And Greek civilization may not have survived in the way that it did if it had not been carried on by the intellectuals of the Arab world. A world that, in the regions where it developed, produced great civilizations. In Babylon, Mesopotamia, Egypt. And next to them they had the great civilization of ancient Iran, for which those of us who still play chess today have a weakness.

So, to this world, to these regions we owe the art of administration, intellectual games like chess. The viewing of the heavens as the present and future of humanity.

We owe them wonderful cities, like the cities of Iran, as well as the great Pyramids of Egypt. In a sense, we also had pyramids on the other side of the world, in Central and Latin America. On a side of the world that has the great spiritual civilizations of Peru, Bolivia and Mexico – the great civilizations of Central and Latin America.

It was they who, on the other side of the world, sought harmony with the heavens. If Mesopotamia, Egypt, the Indus Valley civilization, Greece and Rome are the great line of western civilization, together with the indigenous peoples of America, the other line, equally great, with tremendous achievements, was the great Chinese civilization of magnificent discoveries. From paper and printing to the compass, porcelain and, above all, the very structure of state existence.

And next to this civilization there was another great civilization that honoured us – Greek civilization. A civilization that synthesized many different cultures and produced the Indus civilization of enduring and multicoloured manifestations. The anthropomorphic Gods, as in Ancient Greece, and the great mathematicians who discovered zero and the negative numbers.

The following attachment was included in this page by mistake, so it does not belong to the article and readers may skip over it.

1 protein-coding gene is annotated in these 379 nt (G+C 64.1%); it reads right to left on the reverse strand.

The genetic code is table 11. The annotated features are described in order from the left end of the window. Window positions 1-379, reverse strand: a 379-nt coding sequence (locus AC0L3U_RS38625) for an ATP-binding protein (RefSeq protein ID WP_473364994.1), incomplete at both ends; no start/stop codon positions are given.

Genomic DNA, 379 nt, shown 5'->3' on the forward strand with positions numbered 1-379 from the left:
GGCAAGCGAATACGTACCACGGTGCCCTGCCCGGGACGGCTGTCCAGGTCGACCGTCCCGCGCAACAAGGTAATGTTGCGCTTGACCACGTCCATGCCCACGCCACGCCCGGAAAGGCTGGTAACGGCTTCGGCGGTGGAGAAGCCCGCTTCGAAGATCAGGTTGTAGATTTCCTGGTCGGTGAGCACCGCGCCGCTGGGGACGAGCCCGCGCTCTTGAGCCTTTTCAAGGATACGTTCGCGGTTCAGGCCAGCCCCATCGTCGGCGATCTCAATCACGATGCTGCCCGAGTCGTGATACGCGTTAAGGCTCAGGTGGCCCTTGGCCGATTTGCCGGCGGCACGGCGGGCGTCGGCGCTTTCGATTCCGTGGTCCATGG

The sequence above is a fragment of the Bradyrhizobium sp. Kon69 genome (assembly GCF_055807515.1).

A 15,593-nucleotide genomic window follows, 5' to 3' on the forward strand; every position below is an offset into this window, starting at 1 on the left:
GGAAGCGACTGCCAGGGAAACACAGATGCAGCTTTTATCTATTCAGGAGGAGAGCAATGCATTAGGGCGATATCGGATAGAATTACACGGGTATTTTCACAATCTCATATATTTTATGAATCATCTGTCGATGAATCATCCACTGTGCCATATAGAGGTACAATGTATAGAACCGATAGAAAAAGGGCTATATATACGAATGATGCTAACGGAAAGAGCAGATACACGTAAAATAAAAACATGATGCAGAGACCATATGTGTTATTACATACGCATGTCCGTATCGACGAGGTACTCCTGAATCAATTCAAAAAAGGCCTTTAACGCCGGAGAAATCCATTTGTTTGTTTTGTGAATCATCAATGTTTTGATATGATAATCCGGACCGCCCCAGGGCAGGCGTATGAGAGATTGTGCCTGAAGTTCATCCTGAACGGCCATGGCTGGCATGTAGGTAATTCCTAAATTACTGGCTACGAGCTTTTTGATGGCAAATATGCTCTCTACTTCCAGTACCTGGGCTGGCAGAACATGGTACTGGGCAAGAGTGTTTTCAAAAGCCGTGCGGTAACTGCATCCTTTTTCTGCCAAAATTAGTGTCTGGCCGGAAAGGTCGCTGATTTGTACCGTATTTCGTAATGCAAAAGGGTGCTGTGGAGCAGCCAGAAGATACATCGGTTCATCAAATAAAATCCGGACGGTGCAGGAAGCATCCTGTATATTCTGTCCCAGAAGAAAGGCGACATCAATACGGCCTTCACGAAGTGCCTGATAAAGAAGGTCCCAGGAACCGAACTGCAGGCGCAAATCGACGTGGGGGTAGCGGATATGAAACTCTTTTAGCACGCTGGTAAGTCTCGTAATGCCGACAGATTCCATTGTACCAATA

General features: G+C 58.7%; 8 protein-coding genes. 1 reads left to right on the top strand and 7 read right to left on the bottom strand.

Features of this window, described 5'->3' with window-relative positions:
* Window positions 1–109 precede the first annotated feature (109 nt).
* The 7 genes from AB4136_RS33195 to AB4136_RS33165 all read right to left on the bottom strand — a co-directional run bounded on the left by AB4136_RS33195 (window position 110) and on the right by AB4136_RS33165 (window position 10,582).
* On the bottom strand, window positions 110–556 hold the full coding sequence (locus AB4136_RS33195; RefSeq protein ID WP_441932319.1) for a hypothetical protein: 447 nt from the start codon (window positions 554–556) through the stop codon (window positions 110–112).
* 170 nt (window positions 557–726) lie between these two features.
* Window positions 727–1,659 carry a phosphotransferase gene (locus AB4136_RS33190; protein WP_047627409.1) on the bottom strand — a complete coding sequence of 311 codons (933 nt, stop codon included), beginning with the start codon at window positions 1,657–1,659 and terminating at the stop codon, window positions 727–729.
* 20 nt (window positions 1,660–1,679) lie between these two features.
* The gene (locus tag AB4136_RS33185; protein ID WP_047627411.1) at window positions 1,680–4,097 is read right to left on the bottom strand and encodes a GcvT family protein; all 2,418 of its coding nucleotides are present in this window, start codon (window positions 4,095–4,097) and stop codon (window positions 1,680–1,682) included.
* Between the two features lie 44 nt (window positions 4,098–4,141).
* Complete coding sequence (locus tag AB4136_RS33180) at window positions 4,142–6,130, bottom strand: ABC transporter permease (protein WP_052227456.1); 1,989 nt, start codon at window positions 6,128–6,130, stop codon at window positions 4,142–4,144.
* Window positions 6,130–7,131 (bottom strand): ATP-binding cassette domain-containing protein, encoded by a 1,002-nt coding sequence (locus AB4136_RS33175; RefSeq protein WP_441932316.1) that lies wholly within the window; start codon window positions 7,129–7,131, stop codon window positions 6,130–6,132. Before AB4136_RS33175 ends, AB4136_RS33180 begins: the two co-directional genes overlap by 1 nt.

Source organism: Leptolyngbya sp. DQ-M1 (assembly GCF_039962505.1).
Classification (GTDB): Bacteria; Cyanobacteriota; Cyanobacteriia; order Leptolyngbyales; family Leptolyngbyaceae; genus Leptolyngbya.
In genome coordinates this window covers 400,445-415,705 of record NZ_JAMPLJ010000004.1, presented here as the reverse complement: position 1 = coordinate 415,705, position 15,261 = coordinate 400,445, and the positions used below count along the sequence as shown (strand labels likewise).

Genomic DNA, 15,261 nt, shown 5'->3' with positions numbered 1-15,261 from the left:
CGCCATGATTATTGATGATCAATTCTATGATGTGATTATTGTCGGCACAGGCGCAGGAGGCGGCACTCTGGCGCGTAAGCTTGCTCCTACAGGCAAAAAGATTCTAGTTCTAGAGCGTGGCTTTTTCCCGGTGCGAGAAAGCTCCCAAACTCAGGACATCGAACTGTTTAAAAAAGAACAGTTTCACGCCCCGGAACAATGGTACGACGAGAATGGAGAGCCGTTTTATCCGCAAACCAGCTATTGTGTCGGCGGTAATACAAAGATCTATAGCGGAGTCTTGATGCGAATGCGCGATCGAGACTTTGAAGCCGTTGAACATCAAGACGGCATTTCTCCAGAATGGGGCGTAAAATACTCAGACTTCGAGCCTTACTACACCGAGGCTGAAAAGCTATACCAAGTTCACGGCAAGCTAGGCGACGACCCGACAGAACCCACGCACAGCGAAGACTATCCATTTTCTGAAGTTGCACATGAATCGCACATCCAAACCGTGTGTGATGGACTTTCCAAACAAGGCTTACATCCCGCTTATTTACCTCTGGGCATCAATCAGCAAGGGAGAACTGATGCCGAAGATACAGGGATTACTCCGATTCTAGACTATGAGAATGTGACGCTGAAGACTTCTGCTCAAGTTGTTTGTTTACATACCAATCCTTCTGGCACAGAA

All of these civilizations present here today, and of which I noted just a few characteristics, great and small to different degrees, contributed to the shaping of the contemporary world.

They developed across a region that is by no means negligible. Forty percent of the world's population lives in this region. These civilizations represented here today are very much alive. They continue to exist both autonomously and as a presence incorporated into contemporary world culture.

They exist in letters, in the arts, in technology and in political culture. They all contain harmony with the heavens, the right to resist, new ways of organization, and all of them – and this is an element they all have in common, you will allow me to say as a scholar – pose equally central questions, from Confucius and the Taoists to Socrates and Aristotle. From the great poets of Iran and India, the great poems, to the spiritual world of Central and Latin America.

From the Sun God scholars of Egypt, to Bolivia and Peru. From the great Roman tradition of political philosophy, we have the same universal questions, which are alive today.

What did our forebears ask six or seven or three thousand years ago? They asked: What is life? What is the purpose of a human being's life? What is humankind's relationship with nature? What is the relationship between the individual and society? And what is the relationship between the citizen and power?

There is no contemporary philosophical, sociological or anthropological current that does not pose these questions, which were posed thousands of years ago by our civilizations. Our civilizations were and are great. But they do not belong to us. They belong to all humanity.